While we all hold an opinion on almost everything, how many of us actually do the work required to have an opinion?
The work is the hard part, that’s why people avoid it. You have to do the reading. You have to talk to competent people and understand their arguments. You have to think about the key variables and how they interact over time. You have to listen and chase down arguments that run counter to your views. You have to think about how you might be fooling yourself. You have to see the issue from multiple perspectives. You have to think. You need to become your most intelligent critic and have the intellectual honesty to kill some of your best-loved ideas.
As Rabbi Moses ben Maimon (1135–1204), commonly known as Maimonides, said: “Teach thy tongue to say I do not know, and thou shalt progress.”
Doing the work required to hold an opinion means you can argue against yourself better than others can. Only then can you say, “I can hold this view because I can’t find anyone else who can argue better against my view.”
Great thinkers, like Charles Darwin, did the work. And it’s one of the biggest reasons he’s buried at Westminster Abbey.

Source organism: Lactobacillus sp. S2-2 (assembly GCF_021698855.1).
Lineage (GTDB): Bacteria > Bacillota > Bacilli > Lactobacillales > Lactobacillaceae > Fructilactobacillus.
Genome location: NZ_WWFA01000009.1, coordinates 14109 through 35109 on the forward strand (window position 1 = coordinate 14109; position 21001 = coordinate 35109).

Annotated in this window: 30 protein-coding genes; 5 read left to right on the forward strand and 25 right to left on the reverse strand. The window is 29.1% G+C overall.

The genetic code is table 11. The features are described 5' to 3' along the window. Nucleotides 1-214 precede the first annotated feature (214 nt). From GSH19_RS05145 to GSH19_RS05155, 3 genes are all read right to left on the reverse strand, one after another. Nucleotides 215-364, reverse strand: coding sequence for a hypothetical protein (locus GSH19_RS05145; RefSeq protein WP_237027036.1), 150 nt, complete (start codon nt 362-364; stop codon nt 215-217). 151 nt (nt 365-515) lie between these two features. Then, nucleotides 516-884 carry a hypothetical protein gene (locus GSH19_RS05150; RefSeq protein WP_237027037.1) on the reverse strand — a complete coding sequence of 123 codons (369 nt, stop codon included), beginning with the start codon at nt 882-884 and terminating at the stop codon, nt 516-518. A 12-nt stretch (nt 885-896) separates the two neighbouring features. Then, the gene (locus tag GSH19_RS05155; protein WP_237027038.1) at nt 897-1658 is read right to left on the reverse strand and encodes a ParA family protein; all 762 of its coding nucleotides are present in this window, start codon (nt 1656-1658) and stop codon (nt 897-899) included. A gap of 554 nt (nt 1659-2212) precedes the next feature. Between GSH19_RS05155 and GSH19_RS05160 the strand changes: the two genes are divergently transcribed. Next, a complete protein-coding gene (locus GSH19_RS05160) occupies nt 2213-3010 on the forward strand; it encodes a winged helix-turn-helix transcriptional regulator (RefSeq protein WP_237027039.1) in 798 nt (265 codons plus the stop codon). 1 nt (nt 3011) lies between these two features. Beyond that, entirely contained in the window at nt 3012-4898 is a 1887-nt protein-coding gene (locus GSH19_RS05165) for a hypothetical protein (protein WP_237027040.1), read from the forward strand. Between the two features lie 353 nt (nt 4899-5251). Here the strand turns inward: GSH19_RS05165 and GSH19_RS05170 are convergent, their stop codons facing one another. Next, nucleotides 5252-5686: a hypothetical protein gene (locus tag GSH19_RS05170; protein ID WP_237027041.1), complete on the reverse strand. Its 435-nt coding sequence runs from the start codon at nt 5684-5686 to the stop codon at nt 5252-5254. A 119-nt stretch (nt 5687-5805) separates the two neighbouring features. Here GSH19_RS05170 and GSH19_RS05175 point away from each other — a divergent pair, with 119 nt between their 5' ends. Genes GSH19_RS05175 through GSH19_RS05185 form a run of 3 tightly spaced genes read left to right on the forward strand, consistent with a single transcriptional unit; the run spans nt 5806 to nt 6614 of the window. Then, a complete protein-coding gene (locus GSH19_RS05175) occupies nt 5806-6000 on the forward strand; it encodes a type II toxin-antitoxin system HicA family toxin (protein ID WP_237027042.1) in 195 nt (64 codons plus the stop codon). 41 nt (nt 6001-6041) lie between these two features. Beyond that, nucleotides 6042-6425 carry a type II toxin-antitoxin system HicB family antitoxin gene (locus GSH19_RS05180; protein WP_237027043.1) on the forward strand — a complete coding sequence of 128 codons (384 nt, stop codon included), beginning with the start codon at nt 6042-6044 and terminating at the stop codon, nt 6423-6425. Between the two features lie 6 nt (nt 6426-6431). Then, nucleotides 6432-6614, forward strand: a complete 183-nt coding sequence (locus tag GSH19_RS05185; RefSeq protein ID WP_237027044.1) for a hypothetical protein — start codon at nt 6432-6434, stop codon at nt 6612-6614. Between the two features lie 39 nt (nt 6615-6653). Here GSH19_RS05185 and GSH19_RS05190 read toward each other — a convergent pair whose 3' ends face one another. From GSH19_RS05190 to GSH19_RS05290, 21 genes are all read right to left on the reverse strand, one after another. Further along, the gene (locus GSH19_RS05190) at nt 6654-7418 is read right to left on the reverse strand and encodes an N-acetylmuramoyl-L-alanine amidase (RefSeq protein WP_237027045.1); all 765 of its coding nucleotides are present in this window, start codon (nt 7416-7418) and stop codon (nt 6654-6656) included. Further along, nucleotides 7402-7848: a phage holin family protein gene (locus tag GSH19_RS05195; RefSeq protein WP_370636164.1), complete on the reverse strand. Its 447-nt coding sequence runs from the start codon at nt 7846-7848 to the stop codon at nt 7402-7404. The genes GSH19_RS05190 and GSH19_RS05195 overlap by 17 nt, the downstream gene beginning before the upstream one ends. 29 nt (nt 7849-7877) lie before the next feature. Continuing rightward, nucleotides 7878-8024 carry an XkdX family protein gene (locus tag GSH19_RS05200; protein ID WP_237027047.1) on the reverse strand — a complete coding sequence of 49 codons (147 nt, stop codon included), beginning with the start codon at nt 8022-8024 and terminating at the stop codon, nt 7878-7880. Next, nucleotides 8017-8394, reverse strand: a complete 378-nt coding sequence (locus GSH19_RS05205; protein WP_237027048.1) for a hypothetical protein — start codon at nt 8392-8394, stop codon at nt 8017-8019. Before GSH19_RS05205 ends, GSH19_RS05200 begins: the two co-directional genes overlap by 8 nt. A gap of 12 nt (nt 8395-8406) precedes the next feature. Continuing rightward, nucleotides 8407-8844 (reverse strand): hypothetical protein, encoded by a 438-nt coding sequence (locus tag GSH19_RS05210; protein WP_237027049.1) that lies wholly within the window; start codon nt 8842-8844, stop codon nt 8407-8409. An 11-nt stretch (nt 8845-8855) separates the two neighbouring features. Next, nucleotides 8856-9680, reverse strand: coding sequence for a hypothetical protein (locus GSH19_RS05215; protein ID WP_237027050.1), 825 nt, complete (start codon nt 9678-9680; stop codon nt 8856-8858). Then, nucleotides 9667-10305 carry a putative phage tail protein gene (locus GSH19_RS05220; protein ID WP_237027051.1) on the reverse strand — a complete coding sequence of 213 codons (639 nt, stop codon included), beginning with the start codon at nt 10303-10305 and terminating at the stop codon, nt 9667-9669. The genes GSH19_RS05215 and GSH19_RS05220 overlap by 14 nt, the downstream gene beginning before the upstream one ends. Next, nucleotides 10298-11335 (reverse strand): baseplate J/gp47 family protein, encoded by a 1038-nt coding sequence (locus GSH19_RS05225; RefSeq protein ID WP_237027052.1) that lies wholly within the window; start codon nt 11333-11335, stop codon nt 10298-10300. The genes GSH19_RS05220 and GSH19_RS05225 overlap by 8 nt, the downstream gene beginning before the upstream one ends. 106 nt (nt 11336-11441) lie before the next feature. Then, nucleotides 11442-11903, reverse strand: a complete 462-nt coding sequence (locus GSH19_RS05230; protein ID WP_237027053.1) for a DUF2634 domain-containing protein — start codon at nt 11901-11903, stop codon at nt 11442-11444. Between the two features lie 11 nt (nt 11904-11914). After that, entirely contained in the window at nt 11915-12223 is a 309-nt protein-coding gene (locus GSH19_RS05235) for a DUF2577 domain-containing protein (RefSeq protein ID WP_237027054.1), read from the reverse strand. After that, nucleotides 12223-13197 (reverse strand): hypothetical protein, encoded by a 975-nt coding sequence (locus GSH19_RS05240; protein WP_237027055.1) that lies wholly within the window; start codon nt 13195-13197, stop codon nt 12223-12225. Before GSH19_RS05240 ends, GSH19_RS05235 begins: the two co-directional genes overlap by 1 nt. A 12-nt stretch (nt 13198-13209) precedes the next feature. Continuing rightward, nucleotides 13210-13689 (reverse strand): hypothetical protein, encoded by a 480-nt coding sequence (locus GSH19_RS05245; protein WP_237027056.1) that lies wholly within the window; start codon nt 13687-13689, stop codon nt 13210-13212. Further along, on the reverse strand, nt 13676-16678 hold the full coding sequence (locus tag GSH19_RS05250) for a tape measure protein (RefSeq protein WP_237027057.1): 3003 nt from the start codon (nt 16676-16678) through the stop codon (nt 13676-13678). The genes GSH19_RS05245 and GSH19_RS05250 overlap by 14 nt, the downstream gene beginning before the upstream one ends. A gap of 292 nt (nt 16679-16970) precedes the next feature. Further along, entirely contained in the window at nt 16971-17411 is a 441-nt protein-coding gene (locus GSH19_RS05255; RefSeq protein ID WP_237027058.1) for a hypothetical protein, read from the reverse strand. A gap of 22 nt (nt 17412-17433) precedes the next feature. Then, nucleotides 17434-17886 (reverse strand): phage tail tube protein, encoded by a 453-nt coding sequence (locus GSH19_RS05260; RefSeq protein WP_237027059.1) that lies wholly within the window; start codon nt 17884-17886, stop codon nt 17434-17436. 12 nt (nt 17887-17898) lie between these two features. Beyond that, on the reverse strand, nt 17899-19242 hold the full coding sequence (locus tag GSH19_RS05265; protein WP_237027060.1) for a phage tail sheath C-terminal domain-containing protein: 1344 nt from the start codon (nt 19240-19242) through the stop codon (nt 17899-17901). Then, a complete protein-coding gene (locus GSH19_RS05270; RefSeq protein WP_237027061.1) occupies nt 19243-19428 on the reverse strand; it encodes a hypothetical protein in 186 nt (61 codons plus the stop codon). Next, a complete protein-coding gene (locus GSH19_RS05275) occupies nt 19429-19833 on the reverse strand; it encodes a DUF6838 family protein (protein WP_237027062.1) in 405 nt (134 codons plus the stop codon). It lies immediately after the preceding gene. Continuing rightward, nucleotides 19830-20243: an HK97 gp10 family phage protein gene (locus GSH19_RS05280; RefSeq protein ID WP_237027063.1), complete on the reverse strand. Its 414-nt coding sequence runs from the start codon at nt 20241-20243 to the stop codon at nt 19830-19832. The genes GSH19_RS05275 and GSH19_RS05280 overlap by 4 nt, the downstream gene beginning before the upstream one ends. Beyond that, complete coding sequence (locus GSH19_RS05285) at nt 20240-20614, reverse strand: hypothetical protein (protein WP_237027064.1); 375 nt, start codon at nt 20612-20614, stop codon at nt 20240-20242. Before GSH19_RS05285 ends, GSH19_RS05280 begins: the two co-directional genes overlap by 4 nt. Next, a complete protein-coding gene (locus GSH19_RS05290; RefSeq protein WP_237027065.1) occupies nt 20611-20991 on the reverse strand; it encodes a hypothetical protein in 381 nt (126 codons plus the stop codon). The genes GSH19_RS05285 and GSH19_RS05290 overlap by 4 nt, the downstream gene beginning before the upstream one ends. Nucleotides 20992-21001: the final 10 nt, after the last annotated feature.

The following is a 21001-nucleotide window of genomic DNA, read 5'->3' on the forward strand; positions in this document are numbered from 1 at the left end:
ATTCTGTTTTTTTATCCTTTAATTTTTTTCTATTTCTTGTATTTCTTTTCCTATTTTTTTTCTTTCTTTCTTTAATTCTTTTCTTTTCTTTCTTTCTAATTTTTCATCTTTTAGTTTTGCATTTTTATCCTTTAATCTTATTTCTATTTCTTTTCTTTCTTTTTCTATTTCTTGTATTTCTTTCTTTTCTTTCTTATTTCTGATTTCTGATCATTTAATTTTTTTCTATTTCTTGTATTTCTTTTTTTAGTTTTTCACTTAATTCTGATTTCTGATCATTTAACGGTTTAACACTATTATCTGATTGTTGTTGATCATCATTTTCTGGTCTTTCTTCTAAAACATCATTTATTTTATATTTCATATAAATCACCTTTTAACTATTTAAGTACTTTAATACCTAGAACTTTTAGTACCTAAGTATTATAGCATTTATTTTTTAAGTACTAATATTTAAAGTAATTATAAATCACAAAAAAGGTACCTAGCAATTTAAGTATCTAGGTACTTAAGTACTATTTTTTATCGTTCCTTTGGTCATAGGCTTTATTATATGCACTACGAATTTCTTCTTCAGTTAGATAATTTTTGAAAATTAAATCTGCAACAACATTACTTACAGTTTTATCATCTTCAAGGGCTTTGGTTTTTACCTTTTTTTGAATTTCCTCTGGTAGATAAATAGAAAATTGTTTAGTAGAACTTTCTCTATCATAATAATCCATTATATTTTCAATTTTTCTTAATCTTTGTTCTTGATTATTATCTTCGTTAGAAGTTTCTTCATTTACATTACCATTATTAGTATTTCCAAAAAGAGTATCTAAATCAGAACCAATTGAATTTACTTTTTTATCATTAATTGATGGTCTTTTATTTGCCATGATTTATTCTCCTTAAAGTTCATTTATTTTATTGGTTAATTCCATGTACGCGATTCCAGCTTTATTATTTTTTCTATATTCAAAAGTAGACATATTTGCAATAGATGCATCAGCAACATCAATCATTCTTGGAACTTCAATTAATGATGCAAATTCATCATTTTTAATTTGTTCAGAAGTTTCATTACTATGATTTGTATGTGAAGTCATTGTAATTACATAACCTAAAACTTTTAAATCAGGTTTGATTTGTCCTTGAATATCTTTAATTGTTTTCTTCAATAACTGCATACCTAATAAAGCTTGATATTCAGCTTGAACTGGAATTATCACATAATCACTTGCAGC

Doing the work counteracts our natural desire to seek out only information that confirms what we believe we know.
When Darwin encountered opinions or facts that ran contrary to his ideas, he endeavored not only to listen but also not to rest until he could either argue better than his challengers or understand how the fact fit. Darwin did the work. It’s wasn’t easy, but that’s the point.
The difference between the people who do the work and the people who just reel off memorized opinions is huge. When you do the work, you can answer the next question. You know when to follow the rules and when they’ll get you in trouble.
When I did my MBA, I was surrounded by people who could answer the test questions. They got good grades — actually, they got great grades but an odd thing happened after school: a lot of those people couldn’t apply their knowledge to problems they hadn’t seen before.
They were chauffeurs — they knew the memorized answer. They couldn’t answer the next question. We’re all chauffeurs in some aspects of our lives. This is why understanding your circle of competence is so critical to living a rational life.
Doing the work means you can’t make up your mind with a high degree of confidence right away.
Doing the work forces you to challenge your beliefs because you have to argue from both sides. You become the somewhat impartial judge. What’s on trial is your opinion.
If you want to work with the world rather than against it, one of the major leverage points you can put effort into is how to distinguish between the people who’ve done the work and those who haven’t. The ones who have will pass the Batesian Mimicry Test.